The contractor (often referred to as an operator) is the backbone of Dartmouth Ventures. They are the ones that fulfil any obligations and objectives included in a client’s contract, be it hostage rescue, providing military training, providing security for all manner of corporate employees and property, or (as it may well be) simply fighting an all-out war.
Individuals of note
Dartmouth Ventures' founder and original CEO from 1984 to 2010, having orignally served in the Royal Marines from 1978 to 1983. In 2010, he succumbed to a relapse of his PTSD and subsequently stepped down; he has retained enough sense of mind to provide hints on running the business to the current leadership, and even helps out with recruit training from time to time, with such activities not helping to dispel rumours that he is merely pretending to have the condition. While he was CEO, Adrian regularly attended deployments of DV contractors and actually fought alongside them when the occasion called for it.
Dartmouth Ventures' current CEO from 2010 onwards. His leadership has seen strange things befall the PMC, such as the Dvader and None debacle; it has also seen not so strange things such as a high annual turnover from contracts in Afghanistan and elsewhere. David married a certain Catherine Parker (see below) in 2008 and supposedly had a hand in her becoming deputy CEO two years later, which has led to the odd accusation that he cares more about his love for her than about the welfare of Dartmouth Ventures. David has visited contractors on deployment almost as regularly as his father, but is less inclined towards personally fighting DV's adversaries.
An American who has been Dartmouth Ventures' current deputy CEO since 2010. Given her young age and her status as David Sackville's wife (her life as deputy CEO began just two years after their marriage in fact), this appointment has raised more than a few eyebrows and thus (at least according to some DV contractors) should be regarded as another of the strange things to have befallen the PMC under David's leadership; Catherine's defenders often point out that by appointing his wife as deputy, David was merely ensuring that Dartmouth Ventures remained within the Sackville family. She is fairly diligent in her duties, even if David tends to forget the point of having a deputy by taking on various tasks himself rather than assigning them to Catherine. Owing to her liberal outlook on life, Catherine is quite adamant about equal opportunities in the contractor ranks (especially the issue of employing female contractors), having civilian employees of DV work in a more relaxed atmosphere, and so on.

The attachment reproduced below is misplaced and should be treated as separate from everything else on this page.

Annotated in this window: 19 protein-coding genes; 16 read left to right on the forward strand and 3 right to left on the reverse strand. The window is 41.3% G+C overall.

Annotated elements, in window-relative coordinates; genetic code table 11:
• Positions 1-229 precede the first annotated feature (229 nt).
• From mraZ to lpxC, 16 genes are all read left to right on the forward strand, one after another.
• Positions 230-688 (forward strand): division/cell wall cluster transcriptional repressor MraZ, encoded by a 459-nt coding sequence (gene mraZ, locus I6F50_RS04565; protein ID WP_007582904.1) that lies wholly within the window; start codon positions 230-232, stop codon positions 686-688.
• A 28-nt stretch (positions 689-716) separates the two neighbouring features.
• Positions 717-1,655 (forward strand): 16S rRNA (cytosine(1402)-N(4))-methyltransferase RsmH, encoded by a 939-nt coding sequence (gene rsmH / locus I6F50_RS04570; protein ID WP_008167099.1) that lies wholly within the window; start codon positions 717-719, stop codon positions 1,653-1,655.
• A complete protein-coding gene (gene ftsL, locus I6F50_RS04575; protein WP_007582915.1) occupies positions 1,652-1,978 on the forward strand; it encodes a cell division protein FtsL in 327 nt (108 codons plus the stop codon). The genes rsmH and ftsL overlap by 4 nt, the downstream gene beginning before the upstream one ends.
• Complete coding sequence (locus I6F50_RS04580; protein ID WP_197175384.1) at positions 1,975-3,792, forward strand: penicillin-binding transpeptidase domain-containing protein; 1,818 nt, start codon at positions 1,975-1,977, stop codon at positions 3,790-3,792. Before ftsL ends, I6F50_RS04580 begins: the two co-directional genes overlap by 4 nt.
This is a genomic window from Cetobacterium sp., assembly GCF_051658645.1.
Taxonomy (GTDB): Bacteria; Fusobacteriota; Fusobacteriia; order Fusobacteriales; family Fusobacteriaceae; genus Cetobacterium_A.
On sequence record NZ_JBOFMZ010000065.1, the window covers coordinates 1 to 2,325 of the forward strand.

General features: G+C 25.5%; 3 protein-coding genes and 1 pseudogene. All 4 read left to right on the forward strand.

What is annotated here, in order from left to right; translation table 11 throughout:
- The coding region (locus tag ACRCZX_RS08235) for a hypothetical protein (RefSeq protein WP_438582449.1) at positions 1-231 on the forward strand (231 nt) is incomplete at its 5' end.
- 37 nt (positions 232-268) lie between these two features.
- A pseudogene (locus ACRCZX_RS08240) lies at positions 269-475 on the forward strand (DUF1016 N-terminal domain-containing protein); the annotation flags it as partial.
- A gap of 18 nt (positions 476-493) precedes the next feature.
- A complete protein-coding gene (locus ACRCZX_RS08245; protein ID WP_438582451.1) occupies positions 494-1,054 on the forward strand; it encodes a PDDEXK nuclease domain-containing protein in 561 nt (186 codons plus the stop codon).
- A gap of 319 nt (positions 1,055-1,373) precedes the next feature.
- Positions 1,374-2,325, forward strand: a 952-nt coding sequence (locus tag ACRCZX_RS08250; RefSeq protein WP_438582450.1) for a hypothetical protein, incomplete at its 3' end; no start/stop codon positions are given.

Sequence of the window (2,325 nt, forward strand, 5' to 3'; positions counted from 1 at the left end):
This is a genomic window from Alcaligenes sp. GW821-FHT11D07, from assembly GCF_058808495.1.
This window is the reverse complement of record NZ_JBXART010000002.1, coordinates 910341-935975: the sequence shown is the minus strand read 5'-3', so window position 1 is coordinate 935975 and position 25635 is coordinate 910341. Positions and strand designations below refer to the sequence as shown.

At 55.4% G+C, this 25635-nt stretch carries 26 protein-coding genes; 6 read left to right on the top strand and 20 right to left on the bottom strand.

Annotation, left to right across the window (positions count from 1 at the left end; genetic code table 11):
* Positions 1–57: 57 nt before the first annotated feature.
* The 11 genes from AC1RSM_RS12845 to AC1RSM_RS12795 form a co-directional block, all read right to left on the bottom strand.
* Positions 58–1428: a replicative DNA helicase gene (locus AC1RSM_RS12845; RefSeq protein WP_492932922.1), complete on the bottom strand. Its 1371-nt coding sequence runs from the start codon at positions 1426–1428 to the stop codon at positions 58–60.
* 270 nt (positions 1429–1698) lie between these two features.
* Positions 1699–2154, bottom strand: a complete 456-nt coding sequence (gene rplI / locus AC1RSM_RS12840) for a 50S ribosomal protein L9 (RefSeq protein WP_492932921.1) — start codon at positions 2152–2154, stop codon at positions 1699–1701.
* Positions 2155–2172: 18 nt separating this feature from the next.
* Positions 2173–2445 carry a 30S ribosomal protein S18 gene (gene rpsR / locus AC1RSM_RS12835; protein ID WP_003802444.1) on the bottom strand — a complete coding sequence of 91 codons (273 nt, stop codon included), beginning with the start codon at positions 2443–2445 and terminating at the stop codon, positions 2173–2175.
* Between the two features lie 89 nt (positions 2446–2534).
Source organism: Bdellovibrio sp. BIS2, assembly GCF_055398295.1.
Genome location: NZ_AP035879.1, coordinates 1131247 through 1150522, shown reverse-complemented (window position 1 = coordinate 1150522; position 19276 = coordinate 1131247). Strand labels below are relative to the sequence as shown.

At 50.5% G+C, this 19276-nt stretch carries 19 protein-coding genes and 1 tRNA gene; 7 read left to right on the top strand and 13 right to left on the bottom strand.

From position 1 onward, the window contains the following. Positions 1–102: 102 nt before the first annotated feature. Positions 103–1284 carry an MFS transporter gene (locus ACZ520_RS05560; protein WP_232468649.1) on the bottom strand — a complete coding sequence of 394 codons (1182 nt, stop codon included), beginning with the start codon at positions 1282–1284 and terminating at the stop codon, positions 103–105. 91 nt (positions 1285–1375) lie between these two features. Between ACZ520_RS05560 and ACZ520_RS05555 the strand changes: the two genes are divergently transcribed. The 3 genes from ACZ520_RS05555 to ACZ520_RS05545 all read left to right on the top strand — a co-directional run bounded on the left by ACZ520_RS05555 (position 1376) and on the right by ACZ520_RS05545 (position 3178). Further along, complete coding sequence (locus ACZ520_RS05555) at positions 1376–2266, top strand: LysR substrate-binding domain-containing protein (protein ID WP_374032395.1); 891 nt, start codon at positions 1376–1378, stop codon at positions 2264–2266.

Having joined the British SAS too late to be the second man on the balcony of the Iranian embassy, Michael was nonetheless one of those in 'the Regiment' to take part in the Falklands War of 1982. Five years later in 1987, he left the SAS after deciding that he had been on too many tours of duty in Northern Ireland and that there was little prospect of the Cold War becoming 'hot'; in that same year, Michael joined the ranks of Dartmouth Ventures' contractors. He is currently one of the oldest members of the PMC to still be actively serving, and divides his time between tutoring his younger counterparts and lending his trigger finger (and the rest of his hands if the going gets that tough) to a fight.
While the profits from Dartmouth Ventures’ activity may go some way towards filling employees' pockets (and making the CE a multi-millionaire), much of it is spent on arming and equipping the actual contractors. As such, Dartmouth Ventures employees have a large arsenal of weaponry, equipment, and vehicles with which to get the job done.
Contractors are usually given full control over which equipment to choose for combat, meaning that a diverse range of loadouts is often seen even at fireteam level. Often, contractors will deploy with Western equipment such as Colt's M16 rifle series (serving as Dartmouth Ventures' primary infantry weapon) and M1911 pistol, the Heckler & Koch MP5 submachine gun, and the FN Minimi light machine gun. As Dartmouth Ventures is based in Britain, a particular emphasis is placed on the use of equipment from that country, such as the SA80 5.56mm weapons family, the L1A1 Self-Loading Rifle, the Fairbairn-Sykes fighting knife, and the Sterling L2A3 submachine gun. Contractors also use AK-pattern rifles and other equipment of Eastern Bloc origin, especially in Eastern Europe, Africa, and the Middle East where they can exploit the abundance of compatible munitions and spare parts in these regions.
In terms of uniform, contractors wear black battledress (with DPM and Desert DPM battledress also available subject to local terrain and/or contractor preference), black boots, and black load-bearing equipment and/or body armour. Contractors are usually encouraged to privately purchase their own combat clothing within the above requirements, though a considerable stock of clothing items is held by Dartmouth Ventures for issue to contractors.